It was the show that launched a thousand opinion pieces. Now, after six tumultuous seasons in which it seems every moment has been analyzed, "Girls" ended with Hannah Horvath unexpectedly packing up and settling down. Played by creator, co-showrunner and often director Lena Dunham, Hannah left the big city for small-town academia to raise her baby, with her best friend Marnie (Allison Williams) on hand to support and irritate her. It was a rather traditional ending to a show that broke with convention from the start — making it fodder for even more dissertations.
"Girls" hit the airwaves in 2012 with a bang. Make that a lot of banging. But this wasn't the usual male-gaze sex that HBO has been known for. It was awkward, uncomfortable, realistic, often unsexy, and for good reason.
"I'd always as a kid seen the sex scenes on TV and felt like, I'm excited to see what that's like," Dunham said, looking back on the series a few days after the finale aired. "Then my experience of actually doing it was radically different."
Adding that she wasn't the first to depict sex in all its thorny confusion, "I was in a unique position to tell the story of women of a certain age and what sex for them looks like. It might not be what it looks like for everyone, but I felt a few people felt comforted by knowing they weren't alone in finding the whole thing challenging."
Sex was just one of the reasons the show became an instant lightning rod. Along with great critical acclaim and a slew of awards, controversy swirled around everything from the cast members' parentage to Dunham's body, which she had the audacity to reveal in all its normalcy.
Yes, the show had a lot of nudity. That happens on HBO every now and then. But the emotional nakedness was the show's real hook. The girls in question were raw and uncensored as they flailed through their post-collegiate years. Through Hannah and her friends (including Zosia Mamet as Shoshanna and Jemima Kirke as Jessa), Dunham commented on a generation in all its hilarious, obnoxious, painful struggle. Only 23 years old when she pitched the show, her work showed a self-awareness that belied her age, regarding an age that has little awareness.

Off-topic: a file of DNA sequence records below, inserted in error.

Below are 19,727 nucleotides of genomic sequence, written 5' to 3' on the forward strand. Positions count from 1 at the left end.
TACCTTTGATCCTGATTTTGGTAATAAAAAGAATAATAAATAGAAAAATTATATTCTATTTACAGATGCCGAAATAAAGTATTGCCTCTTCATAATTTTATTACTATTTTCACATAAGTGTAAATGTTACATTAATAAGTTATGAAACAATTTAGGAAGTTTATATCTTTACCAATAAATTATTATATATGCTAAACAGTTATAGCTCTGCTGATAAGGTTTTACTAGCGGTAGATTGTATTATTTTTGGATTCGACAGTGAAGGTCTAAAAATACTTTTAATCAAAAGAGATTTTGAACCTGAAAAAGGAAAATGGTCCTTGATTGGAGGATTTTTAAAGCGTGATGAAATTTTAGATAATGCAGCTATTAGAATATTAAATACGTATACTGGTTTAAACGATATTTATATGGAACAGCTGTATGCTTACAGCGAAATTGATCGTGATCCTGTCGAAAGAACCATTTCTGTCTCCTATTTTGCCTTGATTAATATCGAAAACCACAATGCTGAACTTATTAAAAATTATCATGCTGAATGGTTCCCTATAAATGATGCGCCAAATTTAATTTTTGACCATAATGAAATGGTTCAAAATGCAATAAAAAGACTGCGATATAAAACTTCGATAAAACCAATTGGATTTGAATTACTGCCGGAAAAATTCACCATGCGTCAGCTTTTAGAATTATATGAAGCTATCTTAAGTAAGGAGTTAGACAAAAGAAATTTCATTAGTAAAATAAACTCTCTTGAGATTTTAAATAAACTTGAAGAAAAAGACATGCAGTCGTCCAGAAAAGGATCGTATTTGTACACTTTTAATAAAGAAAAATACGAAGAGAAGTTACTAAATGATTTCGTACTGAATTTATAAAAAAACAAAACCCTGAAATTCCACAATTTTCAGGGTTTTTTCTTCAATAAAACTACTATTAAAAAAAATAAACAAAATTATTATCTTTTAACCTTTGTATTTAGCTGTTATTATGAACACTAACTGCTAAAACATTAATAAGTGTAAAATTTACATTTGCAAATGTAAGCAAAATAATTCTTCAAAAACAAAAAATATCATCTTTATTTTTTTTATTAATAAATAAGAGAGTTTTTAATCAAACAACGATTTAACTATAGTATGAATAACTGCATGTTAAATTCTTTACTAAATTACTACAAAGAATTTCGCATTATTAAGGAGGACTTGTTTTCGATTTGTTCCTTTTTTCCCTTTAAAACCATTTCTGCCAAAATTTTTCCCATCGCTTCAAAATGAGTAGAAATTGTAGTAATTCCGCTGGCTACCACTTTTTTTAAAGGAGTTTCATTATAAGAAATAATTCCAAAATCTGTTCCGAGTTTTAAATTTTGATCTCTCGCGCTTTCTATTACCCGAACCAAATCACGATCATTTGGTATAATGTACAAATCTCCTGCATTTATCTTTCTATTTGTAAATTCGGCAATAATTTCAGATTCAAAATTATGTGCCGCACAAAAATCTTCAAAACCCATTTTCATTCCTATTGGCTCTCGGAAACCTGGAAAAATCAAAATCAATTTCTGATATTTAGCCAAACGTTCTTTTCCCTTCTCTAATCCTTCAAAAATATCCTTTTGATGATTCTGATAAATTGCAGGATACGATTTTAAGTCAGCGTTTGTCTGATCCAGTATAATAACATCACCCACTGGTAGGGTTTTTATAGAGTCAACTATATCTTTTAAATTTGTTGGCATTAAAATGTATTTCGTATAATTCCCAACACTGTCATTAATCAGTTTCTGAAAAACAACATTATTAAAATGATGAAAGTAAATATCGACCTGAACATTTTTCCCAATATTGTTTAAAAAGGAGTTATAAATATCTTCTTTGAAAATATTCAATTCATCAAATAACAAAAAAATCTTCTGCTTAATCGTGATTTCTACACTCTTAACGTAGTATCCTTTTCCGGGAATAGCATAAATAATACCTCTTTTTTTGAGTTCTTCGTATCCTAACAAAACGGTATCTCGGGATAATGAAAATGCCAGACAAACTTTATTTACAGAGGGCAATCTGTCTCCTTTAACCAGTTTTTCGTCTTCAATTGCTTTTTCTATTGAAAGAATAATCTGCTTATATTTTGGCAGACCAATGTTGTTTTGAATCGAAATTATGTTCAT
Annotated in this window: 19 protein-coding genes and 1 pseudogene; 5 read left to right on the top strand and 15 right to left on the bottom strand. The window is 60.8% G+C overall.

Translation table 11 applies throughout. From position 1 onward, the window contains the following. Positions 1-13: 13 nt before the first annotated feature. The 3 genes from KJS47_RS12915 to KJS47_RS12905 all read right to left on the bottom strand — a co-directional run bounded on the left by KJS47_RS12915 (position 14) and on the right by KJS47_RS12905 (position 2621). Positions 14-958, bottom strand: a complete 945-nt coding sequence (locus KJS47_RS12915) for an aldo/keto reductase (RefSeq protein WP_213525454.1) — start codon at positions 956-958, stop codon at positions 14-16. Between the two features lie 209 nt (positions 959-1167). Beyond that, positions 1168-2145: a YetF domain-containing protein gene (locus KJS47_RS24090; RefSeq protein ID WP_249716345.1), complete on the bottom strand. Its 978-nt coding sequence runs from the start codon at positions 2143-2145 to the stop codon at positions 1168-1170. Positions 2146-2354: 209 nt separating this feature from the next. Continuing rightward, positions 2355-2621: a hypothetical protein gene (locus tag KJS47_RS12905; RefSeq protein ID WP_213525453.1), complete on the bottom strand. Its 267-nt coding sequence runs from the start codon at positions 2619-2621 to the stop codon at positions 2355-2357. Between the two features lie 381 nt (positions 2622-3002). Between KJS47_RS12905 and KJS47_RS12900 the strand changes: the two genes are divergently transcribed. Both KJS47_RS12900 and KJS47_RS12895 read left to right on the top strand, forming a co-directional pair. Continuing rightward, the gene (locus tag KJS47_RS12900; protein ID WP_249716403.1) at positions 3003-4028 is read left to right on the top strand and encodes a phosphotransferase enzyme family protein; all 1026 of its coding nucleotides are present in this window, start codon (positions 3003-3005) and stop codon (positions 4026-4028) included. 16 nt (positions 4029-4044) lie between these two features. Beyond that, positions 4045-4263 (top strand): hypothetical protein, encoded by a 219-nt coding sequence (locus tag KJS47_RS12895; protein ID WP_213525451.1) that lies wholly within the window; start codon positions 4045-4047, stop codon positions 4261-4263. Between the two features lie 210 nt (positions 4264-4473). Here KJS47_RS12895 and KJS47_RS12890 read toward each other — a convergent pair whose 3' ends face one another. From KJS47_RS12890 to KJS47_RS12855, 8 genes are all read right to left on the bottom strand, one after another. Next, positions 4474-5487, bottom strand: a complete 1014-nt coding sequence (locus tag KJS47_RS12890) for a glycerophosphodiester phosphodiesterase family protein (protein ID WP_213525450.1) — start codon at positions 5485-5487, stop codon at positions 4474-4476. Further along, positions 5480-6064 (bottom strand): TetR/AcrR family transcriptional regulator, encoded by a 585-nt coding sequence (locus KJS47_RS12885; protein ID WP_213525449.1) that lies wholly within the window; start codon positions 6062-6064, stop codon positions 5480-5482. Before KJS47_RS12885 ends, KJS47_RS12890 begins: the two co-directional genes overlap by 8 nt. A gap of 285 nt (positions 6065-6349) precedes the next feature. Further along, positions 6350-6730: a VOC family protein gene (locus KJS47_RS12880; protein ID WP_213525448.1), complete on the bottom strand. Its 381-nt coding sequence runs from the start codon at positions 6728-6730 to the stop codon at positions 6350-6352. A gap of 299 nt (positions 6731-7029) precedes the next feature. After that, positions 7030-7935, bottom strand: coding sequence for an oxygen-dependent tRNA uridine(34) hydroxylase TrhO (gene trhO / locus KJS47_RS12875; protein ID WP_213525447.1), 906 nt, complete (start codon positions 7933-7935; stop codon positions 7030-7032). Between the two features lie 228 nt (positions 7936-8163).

She also acknowledged her own lapses when dealing with legitimate criticism, engaging in conversations about issues such as the show's all-white cast. "What does going silent say besides, 'I think I'm above this, and I'm too big an artist to respond,'" she said. "I tried to respond in a thoughtful way, because that's what being a human is about, learning and growing."
Yet much of the vitriol aimed her way managed to conflate the character with the portrayer. She expected the confusion to some extent. "What I didn't realize was how unwilling people are to assume that people, especially female creators, are in on their own joke," she said. "Not everybody assumed Carroll O'Connor was Archie Bunker. But when Hannah was this problematic, prickly, complicated, narcissistic figure, it was assumed this was my POV and I was basically in an episode of 'Real Housewives.'"
She didn't just get what she calls "sassy reviews." She received death threats and violent comments about her body, "just for playing this woman on TV."
Dunham's response was to focus on the work, for the people who could relate to it. "The reason I got into storytelling in the first place was because I wasn't a popular kid. I spent a lot of time feeling weird, I spent a lot of time feeling alone. I struggled with mental illness. I just wanted to make something that made people feel like they had a community, and that normal wasn't the ideal."
In doing so, Dunham's work helped clear a path for other shows by funny, bracing female auteurs, including "Broad City," "Insecure" and "Fleabag."
Dunham broke out of her own unusual formula with the devastating stand-alone episode "American Bitch," in which Hannah faces off with a famous author (played by Matthew Rhys) over his behavior with young female fans.
She then took on the most clichéd of plot twists for young women, an unexpected pregnancy, and graced it with earned pathos. On hearing her baby-to-be daddy's unenthusiastic response to the news, Hannah's reaction is heartbreaking. She reunites with her Big Love Adam (Adam Driver), falling for his grand pronouncement that he'll raise the child with her. After a perfect day together, the fantasy falls apart in one moment, without a word spoken between them.
The finale took another surprising turn in its relatively restrained look at the perils of new motherhood. But then, Hannah never followed the expected path to adulthood. However fitfully, she and the other girls are ready to move on, and Dunham is ready to let them go.
Girls, you are women now.